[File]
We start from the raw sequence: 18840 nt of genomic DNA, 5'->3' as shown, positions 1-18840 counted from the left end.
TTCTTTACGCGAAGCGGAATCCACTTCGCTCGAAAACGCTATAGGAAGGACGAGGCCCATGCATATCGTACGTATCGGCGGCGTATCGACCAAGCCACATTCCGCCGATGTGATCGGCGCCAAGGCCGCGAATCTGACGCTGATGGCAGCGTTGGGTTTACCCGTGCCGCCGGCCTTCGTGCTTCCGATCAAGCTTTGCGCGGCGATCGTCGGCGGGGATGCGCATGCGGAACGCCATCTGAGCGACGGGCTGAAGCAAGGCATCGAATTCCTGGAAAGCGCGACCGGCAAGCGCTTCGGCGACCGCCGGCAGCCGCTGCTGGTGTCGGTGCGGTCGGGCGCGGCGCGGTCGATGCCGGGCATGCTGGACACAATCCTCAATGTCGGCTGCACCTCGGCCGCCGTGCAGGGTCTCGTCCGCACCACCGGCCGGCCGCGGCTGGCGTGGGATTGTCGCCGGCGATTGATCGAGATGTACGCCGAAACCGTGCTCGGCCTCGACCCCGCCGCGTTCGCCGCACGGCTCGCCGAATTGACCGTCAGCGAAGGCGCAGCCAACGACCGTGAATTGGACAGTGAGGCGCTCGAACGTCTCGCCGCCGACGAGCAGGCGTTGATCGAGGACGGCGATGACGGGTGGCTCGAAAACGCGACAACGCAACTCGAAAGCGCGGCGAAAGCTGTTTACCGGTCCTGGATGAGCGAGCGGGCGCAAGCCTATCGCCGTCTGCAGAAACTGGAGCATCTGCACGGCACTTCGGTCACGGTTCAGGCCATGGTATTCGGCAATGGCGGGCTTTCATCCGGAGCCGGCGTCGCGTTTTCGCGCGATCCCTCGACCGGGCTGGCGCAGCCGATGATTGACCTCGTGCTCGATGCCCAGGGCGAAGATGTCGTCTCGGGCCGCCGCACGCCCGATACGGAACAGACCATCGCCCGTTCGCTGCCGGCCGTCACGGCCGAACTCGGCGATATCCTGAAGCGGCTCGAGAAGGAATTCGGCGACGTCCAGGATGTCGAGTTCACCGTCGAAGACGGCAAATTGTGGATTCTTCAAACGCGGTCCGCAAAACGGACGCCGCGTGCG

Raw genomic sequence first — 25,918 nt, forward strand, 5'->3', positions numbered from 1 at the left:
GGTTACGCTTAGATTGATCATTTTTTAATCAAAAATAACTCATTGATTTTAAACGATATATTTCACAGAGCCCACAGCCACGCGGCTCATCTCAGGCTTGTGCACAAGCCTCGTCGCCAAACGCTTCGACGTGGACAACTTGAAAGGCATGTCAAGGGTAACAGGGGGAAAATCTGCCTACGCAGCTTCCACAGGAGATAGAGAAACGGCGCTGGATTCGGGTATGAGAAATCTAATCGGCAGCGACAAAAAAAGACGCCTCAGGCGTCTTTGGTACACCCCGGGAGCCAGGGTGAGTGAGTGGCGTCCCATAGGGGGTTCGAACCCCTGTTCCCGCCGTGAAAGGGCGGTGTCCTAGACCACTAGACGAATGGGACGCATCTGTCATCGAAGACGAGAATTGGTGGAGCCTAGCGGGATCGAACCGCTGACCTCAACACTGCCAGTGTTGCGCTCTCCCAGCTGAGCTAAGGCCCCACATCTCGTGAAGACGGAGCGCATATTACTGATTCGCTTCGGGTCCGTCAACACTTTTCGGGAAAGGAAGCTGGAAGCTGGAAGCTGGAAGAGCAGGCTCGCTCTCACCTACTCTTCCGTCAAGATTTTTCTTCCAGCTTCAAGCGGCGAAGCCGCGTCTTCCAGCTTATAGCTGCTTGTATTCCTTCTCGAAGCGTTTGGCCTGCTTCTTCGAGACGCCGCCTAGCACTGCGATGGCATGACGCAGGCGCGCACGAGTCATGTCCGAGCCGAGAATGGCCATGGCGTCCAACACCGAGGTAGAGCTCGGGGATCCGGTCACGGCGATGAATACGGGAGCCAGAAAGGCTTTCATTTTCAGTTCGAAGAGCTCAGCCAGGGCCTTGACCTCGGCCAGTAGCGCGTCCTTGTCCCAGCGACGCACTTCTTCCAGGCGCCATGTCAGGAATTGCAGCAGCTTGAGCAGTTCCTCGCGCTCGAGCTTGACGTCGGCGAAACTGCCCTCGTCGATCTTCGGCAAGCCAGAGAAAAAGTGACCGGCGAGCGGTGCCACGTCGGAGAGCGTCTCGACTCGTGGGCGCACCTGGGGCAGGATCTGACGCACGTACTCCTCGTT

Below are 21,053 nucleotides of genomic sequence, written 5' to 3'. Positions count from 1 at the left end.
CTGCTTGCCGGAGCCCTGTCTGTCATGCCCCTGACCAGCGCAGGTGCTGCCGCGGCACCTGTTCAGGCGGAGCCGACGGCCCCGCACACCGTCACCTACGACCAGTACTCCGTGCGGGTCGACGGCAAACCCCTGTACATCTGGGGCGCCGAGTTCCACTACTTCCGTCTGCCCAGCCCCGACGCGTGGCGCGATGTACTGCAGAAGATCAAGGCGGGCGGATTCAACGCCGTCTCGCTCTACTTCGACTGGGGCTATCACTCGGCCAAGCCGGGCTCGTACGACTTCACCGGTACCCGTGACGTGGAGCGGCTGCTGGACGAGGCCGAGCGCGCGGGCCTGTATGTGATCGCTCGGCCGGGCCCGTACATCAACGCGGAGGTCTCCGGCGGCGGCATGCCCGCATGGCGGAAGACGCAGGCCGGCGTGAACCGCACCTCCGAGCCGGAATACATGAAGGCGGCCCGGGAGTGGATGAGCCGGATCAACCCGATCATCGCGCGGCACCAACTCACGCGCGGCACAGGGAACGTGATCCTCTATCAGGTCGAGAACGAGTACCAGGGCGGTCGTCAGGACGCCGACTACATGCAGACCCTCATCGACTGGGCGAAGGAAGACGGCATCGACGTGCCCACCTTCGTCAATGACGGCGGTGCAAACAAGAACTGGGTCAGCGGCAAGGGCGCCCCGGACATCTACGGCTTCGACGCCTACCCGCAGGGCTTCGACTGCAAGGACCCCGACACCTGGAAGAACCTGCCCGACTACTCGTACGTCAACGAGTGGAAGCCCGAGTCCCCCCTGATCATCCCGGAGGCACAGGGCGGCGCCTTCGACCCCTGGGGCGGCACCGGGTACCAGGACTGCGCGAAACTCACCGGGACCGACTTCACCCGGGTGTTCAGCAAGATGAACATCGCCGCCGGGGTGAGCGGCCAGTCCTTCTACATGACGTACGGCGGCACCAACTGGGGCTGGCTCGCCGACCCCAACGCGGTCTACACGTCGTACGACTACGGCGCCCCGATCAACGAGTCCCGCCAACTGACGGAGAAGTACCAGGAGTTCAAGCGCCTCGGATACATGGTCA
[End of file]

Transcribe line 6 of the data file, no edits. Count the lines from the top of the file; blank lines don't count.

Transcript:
CTGCTTGCCGGAGCCCTGTCTGTCATGCCCCTGACCAGCGCAGGTGCTGCCGCGGCACCTGTTCAGGCGGAGCCGACGGCCCCGCACACCGTCACCTACGACCAGTACTCCGTGCGGGTCGACGGCAAACCCCTGTACATCTGGGGCGCCGAGTTCCACTACTTCCGTCTGCCCAGCCCCGACGCGTGGCGCGATGTACTGCAGAAGATCAAGGCGGGCGGATTCAACGCCGTCTCGCTCTACTTCGACTGGGGCTATCACTCGGCCAAGCCGGGCTCGTACGACTTCACCGGTACCCGTGACGTGGAGCGGCTGCTGGACGAGGCCGAGCGCGCGGGCCTGTATGTGATCGCTCGGCCGGGCCCGTACATCAACGCGGAGGTCTCCGGCGGCGGCATGCCCGCATGGCGGAAGACGCAGGCCGGCGTGAACCGCACCTCCGAGCCGGAATACATGAAGGCGGCCCGGGAGTGGATGAGCCGGATCAACCCGATCATCGCGCGGCACCAACTCACGCGCGGCACAGGGAACGTGATCCTCTATCAGGTCGAGAACGAGTACCAGGGCGGTCGTCAGGACGCCGACTACATGCAGACCCTCATCGACTGGGCGAAGGAAGACGGCATCGACGTGCCCACCTTCGTCAATGACGGCGGTGCAAACAAGAACTGGGTCAGCGGCAAGGGCGCCCCGGACATCTACGGCTTCGACGCCTACCCGCAGGGCTTCGACTGCAAGGACCCCGACACCTGGAAGAACCTGCCCGACTACTCGTACGTCAACGAGTGGAAGCCCGAGTCCCCCCTGATCATCCCGGAGGCACAGGGCGGCGCCTTCGACCCCTGGGGCGGCACCGGGTACCAGGACTGCGCGAAACTCACCGGGACCGACTTCACCCGGGTGTTCAGCAAGATGAACATCGCCGCCGGGGTGAGCGGCCAGTCCTTCTACATGACGTACGGCGGCACCAACTGGGGCTGGCTCGCCGACCCCAACGCGGTCTACACGTCGTACGACTACGGCGCCCCGATCAACGAGTCCCGCCAACTGACGGAGAAGTACCAGGAGTTCAAGCGCCTCGGATACATGGTCA